June 25, 2014 Marketing en_US Learn how to research and determine how consumers are spending their money. Market size has a profound impact on the success of your business. https://quickbooks.intuit.com/cas/dam/IMAGE/A60FcXIE7/b337d702e12305fd781580a8ddfc7cd7.png https://quickbooks.intuit.com/r/marketing/evaluate-market-size A small business owner's guide to evaluating market size

A small business owner's guide to evaluating market size

By April Maguire June 25, 2014

Whether you’re looking to launch a new business or expand your existing products and services, estimating market size is a crucial aspect of evaluating your company’s potential for future success. Market size refers to the number of potential buyers for a product or service in a given area. Determining your market size is a vital part of the research stage of product development.

Taking time to understand your target market segment will put you in a better position to market and sell your new product. It will also allow you to implement pricing strategies better. In this article, we’ll cover everything you need to know about market sizing. We’ll go over what market size is and strategies you can use to evaluate it. After reading this piece, you should have a better understanding of how market sizing plays a role in the lifecycle of your goods or services.

What is market sizing?

Market sizing is the most basic form of market research. To put it simply, it is determining which customers you should target when selling your goods or services. You can break market size down into two primary categories — total addressable market and target, or available market.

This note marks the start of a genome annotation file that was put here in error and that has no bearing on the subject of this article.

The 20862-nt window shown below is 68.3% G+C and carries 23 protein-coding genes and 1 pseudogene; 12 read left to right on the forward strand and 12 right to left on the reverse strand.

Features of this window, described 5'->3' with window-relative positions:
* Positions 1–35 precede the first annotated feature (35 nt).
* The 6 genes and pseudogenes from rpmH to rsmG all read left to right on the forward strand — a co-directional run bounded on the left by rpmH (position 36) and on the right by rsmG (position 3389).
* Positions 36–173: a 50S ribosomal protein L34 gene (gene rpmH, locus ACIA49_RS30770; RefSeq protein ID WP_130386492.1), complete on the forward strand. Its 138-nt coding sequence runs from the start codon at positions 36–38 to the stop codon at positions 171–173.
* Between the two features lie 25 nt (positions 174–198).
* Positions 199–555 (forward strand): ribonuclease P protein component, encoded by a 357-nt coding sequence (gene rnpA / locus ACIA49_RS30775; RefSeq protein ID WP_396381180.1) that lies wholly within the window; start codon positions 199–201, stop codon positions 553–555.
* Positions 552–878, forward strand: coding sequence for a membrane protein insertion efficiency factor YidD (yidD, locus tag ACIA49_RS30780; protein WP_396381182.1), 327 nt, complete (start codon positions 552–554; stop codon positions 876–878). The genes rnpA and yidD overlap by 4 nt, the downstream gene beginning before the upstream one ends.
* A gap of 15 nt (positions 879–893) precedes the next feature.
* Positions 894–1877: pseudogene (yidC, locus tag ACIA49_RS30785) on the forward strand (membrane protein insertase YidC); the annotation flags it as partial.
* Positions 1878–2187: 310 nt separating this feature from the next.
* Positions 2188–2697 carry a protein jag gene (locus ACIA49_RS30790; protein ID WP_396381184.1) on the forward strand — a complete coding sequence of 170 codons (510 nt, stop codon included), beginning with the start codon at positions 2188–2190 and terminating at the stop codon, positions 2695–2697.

Addressable markets refer to the total potential audience for a product. It is the number of customers who would buy your goods or services if you were 100% successful in converting every sale.

Determining the addressable market is critical when entering a new market, as it allows you to determine whether your total market potential is significant enough to support success. For instance, let’s say the total addressable market was only 100 customers. Would you enter this market? Probably not. If it were, say, one million customers, you would likely be more willing to enter the market.

After figuring out your total addressable markets, you can hone in on your target markets. Target markets allow you to realistically evaluate your market opportunity, serving as a subset of addressable markets. You may see others refer to target markets as segmented addressable markets.

Available markets allow you to break down your targets into different categories. For instance, you can identify potential target markets by criteria like the consumer’s:

  • Age
  • Education
  • Annual salary
  • Gender
  • Location

Business owners must be realistic when evaluating target markets. Products that are too generic are likely available from multiple competitors, which will hurt a company’s ability to gain a share of the market. One of the critical components of target markets is determining whether it’s possible to achieve a market share. The target market should include buyers who are willing to purchase a good or service.

Why is market sizing important?

Market sizing is a critical component of marketing and product launches. Market sizing allows you to properly craft your marketing strategy, pricing strategy and sales strategy.

Imagine you manufacturer winter clothing. Are you going to have more success selling in Alaska or Florida? The answer is pretty self-explanatory. If you tried selling in Florida, you’d face an uphill battle. Not only would you waste considerable marketing funds, you’d have to slash prices to the point where you wouldn’t be profitable. There isn’t much market potential in that region.

This is a clear-cut example of why it’s so important to understand your target market. Now, imagine you sell a good or service, and the target market isn’t so clear-cut or easily identifiable. Investing in market research allows you to streamline and optimize the release of your new product, increasing the likelihood of success.

You can segment markets in dozens of different ways. In the example above, the geographical location was the only segment considered. But, you can consider numerous other demographics, ranging from age to family size. By honing in on your potential customer, you’ll increase the likelihood of sales and improve your bottom line.